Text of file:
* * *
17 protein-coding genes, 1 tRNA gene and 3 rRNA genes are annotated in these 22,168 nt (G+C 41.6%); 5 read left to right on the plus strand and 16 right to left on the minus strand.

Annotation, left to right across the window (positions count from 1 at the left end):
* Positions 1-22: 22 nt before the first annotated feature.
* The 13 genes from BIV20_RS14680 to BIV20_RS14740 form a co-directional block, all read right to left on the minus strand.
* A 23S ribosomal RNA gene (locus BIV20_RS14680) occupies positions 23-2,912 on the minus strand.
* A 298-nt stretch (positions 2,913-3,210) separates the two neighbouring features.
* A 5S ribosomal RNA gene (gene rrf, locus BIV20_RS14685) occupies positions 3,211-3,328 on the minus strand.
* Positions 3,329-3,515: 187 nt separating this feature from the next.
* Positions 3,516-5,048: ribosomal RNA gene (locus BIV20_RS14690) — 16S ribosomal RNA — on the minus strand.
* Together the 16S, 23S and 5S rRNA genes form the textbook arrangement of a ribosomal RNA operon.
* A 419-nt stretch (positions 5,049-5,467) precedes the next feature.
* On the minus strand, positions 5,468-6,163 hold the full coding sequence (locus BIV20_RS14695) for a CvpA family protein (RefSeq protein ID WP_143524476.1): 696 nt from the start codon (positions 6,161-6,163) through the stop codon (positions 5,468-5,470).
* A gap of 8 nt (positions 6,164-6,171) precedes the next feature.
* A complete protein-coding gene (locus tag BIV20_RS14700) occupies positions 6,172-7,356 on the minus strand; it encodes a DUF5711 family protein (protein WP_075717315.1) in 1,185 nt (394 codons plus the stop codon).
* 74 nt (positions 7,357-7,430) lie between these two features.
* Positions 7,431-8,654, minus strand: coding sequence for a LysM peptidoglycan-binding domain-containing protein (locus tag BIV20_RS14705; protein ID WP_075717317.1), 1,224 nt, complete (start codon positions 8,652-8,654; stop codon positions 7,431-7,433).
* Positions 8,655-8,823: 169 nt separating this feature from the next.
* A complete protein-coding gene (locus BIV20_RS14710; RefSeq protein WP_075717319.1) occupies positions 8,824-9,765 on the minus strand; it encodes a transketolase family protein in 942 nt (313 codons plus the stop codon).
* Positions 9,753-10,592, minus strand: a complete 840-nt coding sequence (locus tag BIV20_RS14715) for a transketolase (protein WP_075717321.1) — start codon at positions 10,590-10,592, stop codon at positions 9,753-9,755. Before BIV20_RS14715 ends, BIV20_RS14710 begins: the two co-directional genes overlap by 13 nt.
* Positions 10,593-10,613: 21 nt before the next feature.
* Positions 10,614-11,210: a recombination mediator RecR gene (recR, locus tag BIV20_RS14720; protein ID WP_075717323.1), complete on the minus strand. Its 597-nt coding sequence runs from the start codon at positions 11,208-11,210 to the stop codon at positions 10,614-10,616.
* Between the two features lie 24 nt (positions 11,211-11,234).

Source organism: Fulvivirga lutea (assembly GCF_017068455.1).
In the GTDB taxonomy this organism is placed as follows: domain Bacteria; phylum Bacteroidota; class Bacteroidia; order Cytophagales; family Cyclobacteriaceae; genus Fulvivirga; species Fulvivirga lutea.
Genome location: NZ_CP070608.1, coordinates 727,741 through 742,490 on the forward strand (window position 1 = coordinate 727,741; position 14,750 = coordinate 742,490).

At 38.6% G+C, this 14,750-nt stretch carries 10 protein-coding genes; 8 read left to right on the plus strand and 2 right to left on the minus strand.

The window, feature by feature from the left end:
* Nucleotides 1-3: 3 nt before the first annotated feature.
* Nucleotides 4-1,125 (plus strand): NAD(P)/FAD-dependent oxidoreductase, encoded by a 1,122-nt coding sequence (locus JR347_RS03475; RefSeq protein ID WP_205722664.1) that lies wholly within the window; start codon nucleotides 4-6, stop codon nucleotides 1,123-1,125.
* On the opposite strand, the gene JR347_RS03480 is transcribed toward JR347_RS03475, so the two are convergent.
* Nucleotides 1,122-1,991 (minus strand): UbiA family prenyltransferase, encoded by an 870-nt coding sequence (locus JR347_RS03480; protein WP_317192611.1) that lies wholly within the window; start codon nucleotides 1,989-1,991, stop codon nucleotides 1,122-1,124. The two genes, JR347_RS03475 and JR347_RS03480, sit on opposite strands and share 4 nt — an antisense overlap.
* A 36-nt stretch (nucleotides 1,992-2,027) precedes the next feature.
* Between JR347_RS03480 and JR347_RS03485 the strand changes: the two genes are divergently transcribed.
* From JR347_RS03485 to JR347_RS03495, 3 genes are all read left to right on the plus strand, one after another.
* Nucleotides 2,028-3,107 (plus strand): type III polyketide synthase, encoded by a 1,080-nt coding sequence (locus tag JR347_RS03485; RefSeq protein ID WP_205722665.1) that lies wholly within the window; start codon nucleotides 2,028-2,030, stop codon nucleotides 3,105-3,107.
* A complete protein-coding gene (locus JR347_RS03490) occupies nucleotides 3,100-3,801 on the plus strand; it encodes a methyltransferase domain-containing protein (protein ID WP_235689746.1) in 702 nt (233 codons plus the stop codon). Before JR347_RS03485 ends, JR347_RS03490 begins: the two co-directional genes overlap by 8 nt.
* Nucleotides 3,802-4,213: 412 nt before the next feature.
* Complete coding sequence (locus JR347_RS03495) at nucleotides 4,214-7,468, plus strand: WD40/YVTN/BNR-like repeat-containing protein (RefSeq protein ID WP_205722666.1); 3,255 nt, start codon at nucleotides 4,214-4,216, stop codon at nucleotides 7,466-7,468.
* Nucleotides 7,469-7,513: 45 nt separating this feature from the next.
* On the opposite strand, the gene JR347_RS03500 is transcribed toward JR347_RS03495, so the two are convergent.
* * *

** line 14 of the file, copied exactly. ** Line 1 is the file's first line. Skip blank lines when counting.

* A complete protein-coding gene (locus tag BIV20_RS14700) occupies positions 6,172-7,356 on the minus strand; it encodes a DUF5711 family protein (protein WP_075717315.1) in 1,185 nt (394 codons plus the stop codon).